[Skip to Content]
[Skip to Content Landing]
August 22, 1986

AMA Initiative on Quality of Medical Care and Professional Self-Regulation

JAMA. 1986;256(8):1036-1037. doi:10.1001/jama.1986.03380080082034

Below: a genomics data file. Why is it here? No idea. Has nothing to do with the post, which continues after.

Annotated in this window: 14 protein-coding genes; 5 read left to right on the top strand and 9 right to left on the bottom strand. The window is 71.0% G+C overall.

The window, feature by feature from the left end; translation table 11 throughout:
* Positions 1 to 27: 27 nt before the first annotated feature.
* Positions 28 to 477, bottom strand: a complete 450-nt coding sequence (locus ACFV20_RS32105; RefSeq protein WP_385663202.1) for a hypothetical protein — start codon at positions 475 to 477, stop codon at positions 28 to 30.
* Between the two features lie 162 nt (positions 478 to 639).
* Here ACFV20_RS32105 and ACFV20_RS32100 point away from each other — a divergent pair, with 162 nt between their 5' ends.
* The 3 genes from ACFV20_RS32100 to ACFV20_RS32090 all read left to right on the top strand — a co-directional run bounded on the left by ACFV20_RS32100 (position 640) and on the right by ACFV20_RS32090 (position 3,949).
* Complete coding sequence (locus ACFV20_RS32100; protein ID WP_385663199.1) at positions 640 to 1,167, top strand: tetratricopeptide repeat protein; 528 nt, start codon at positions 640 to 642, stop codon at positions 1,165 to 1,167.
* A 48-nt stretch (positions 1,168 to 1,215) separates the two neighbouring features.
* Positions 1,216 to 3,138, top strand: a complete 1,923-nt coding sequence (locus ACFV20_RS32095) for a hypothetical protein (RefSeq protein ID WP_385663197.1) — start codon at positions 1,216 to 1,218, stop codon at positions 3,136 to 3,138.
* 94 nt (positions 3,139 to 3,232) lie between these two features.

Background: Physicians and Quality Assurance  Providing quality care is the physician's foremost ethical obligation, and it is the basis of public trust in physicians. Improving the quality of medical care has been a central purpose of the American Medical Association (AMA) since it was established in 1847.Quality is difficult to measure, and even where measurements exist, they are often challenged as to their precision and application. But there is little doubt that Americans receive highquality medical care. The evidence is that the quality both of care and of the health care professional have never been higher in this country. Taking just one crude measure, mortality rates for virtually every major surgical operation have fallen substantially over the last decade.Physicians and their professional organizations have established a variety of mechanisms to protect the quality of the care of patients. The quality standards of US medical education, residency training, and